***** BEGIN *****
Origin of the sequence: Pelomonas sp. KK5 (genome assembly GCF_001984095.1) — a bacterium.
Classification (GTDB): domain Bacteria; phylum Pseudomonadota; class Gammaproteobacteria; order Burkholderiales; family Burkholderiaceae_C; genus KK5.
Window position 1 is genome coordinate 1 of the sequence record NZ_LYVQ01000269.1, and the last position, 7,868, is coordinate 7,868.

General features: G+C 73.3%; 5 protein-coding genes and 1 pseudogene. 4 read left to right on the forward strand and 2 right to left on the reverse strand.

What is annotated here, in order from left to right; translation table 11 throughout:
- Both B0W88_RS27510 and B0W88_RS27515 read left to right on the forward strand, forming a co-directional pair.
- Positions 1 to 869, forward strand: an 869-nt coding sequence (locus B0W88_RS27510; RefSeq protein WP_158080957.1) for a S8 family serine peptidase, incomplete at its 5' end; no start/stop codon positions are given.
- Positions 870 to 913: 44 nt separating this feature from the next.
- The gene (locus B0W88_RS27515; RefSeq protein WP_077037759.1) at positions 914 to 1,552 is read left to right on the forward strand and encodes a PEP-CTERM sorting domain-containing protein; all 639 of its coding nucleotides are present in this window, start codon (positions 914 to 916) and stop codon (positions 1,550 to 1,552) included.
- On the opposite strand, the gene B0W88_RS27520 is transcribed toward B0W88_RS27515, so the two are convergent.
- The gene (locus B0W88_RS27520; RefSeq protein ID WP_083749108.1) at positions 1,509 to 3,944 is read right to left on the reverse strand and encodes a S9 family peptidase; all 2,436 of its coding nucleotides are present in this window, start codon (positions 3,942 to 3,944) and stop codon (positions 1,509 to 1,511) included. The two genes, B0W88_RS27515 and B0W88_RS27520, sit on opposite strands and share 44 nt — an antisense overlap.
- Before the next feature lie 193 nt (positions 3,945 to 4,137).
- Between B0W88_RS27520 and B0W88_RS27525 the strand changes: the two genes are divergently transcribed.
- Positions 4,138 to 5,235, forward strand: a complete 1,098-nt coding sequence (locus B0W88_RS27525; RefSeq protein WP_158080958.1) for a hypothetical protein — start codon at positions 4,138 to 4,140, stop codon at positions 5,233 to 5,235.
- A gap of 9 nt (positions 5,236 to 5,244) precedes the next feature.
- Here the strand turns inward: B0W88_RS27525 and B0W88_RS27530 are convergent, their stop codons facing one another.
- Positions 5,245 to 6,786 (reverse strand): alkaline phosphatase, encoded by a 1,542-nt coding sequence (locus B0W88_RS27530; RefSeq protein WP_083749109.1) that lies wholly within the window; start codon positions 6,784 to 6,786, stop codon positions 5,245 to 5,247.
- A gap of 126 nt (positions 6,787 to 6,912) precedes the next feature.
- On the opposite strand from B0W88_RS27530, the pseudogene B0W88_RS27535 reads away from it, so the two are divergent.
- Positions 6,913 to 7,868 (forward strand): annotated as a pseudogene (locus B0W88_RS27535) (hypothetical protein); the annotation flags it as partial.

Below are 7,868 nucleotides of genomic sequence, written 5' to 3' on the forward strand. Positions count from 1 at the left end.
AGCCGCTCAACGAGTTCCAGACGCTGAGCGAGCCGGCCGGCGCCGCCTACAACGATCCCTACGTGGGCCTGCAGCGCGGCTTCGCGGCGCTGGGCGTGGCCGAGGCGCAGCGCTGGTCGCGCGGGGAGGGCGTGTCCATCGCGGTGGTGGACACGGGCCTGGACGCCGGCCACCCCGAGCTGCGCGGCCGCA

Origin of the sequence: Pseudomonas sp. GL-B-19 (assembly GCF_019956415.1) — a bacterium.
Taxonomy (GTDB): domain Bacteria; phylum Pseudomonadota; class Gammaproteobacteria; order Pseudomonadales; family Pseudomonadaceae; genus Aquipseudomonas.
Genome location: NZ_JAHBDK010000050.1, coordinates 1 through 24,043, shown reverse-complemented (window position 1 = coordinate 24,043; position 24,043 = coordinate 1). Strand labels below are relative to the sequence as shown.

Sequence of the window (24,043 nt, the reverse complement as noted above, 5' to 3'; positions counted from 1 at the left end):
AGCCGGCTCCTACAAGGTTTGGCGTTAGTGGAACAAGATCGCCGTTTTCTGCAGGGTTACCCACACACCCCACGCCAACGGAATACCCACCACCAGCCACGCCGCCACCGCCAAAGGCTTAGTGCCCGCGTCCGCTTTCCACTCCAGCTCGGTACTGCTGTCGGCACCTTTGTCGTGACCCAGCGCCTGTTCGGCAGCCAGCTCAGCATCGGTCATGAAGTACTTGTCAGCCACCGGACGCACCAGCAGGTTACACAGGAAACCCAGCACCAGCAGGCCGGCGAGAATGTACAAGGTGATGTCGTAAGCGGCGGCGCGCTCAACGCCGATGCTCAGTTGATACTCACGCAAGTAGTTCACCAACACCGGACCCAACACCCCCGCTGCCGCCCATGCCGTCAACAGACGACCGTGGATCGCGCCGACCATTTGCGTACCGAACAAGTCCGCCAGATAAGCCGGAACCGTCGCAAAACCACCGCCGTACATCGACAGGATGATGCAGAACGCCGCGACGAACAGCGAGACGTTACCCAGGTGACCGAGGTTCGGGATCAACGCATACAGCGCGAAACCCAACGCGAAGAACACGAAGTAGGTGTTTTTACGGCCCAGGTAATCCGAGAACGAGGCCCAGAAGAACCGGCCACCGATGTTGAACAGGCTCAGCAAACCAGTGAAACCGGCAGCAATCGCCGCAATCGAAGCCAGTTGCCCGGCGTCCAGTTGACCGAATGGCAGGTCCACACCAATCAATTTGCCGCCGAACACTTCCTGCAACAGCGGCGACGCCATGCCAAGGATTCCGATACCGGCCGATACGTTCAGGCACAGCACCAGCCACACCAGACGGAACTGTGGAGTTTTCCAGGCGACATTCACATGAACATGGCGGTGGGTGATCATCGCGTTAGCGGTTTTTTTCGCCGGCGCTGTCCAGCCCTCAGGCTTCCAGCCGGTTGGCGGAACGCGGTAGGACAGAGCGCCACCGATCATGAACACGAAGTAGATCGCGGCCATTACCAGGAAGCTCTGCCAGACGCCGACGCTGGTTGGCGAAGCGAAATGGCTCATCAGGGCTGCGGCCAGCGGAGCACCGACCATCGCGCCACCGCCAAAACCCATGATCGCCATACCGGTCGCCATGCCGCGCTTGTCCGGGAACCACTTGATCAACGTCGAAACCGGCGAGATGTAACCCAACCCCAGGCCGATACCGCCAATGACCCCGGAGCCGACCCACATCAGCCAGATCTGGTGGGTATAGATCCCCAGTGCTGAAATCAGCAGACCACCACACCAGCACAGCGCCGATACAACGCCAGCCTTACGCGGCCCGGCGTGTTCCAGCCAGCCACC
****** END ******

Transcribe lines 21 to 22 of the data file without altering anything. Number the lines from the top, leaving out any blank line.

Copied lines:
Below are 7,868 nucleotides of genomic sequence, written 5' to 3' on the forward strand. Positions count from 1 at the left end.
AGCCGCTCAACGAGTTCCAGACGCTGAGCGAGCCGGCCGGCGCCGCCTACAACGATCCCTACGTGGGCCTGCAGCGCGGCTTCGCGGCGCTGGGCGTGGCCGAGGCGCAGCGCTGGTCGCGCGGGGAGGGCGTGTCCATCGCGGTGGTGGACACGGGCCTGGACGCCGGCCACCCCGAGCTGCGCGGCCGCA